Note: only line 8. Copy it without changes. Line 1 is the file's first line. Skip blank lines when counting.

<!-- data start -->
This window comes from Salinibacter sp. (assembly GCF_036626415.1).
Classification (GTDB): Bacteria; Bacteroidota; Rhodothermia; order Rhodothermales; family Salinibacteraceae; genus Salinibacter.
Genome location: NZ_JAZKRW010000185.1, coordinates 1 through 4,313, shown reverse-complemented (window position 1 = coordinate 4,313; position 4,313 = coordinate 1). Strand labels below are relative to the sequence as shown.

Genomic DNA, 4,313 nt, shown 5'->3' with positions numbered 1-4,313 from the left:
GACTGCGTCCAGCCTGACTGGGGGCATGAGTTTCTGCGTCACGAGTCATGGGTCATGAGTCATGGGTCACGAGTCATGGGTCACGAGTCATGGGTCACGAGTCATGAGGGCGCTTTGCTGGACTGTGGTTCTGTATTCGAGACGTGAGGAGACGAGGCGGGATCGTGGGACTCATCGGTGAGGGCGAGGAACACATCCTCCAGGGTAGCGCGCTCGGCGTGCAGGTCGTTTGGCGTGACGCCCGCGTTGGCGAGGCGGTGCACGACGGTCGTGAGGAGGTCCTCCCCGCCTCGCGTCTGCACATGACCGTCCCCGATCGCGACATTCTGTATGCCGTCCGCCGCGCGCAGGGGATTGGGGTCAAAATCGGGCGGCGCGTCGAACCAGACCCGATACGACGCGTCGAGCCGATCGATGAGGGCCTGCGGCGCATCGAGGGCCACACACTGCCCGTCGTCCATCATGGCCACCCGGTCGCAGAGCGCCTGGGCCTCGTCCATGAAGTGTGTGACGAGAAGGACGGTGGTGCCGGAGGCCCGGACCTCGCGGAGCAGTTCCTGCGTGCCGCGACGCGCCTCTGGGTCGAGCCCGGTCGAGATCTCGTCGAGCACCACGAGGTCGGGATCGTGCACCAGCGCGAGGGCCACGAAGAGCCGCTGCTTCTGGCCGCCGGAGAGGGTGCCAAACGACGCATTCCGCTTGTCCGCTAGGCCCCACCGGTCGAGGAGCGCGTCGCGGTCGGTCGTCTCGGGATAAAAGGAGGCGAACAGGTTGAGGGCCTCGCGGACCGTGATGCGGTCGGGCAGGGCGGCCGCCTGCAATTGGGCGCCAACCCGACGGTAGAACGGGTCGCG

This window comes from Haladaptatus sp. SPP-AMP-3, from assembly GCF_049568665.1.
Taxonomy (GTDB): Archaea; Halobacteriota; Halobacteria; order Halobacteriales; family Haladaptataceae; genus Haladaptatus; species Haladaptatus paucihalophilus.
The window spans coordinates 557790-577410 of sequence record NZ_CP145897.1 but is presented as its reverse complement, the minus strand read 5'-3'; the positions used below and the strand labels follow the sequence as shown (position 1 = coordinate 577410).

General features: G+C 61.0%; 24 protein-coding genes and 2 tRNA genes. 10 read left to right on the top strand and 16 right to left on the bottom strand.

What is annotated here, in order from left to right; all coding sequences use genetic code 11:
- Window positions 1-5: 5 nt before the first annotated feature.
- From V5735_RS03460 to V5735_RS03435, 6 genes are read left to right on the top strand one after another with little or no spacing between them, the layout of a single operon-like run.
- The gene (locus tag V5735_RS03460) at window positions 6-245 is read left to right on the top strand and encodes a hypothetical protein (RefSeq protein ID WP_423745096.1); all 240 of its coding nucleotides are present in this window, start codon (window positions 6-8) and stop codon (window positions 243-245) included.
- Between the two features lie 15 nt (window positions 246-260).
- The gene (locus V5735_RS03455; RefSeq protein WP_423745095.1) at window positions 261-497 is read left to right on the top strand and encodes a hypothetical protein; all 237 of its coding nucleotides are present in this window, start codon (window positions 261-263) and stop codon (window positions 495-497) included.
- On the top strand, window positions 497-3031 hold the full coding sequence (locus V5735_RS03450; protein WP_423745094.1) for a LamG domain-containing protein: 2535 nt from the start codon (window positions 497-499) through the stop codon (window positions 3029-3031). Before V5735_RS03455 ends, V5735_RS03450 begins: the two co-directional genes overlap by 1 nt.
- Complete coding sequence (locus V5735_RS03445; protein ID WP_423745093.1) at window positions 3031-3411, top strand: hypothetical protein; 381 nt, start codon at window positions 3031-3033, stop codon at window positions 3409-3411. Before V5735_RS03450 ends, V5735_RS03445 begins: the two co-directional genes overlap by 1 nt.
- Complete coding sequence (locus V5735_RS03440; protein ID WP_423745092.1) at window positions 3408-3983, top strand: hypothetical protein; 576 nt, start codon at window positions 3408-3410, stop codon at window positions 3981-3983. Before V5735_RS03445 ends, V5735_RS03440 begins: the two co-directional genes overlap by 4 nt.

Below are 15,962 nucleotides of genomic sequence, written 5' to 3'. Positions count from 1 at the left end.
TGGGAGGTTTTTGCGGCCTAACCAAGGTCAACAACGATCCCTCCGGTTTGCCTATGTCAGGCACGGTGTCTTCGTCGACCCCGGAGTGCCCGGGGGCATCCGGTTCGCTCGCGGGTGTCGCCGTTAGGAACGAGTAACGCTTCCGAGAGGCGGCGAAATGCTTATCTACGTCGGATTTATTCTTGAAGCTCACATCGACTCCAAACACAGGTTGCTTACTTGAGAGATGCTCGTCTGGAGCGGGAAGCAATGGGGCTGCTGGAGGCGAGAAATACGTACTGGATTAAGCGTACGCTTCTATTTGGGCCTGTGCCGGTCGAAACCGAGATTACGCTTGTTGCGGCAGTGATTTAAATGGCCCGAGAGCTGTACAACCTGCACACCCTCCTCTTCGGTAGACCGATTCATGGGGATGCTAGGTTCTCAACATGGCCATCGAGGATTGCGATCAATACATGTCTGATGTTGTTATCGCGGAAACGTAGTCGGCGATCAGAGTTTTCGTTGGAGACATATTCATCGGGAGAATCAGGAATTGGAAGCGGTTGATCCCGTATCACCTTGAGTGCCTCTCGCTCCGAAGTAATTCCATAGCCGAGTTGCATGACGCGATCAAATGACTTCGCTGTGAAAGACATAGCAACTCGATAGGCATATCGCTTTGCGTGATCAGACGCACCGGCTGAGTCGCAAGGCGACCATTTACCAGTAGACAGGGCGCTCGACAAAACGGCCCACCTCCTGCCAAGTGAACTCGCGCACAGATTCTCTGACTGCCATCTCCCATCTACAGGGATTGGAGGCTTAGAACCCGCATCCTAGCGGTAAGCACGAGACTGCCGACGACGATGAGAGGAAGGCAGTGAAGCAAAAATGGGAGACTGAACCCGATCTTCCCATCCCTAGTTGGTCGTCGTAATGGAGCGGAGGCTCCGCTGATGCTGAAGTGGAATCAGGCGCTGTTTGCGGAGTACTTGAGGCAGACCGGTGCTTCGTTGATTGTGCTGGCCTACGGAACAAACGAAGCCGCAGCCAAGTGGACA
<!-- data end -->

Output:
The window spans coordinates 557790-577410 of sequence record NZ_CP145897.1 but is presented as its reverse complement, the minus strand read 5'-3'; the positions used below and the strand labels follow the sequence as shown (position 1 = coordinate 577410).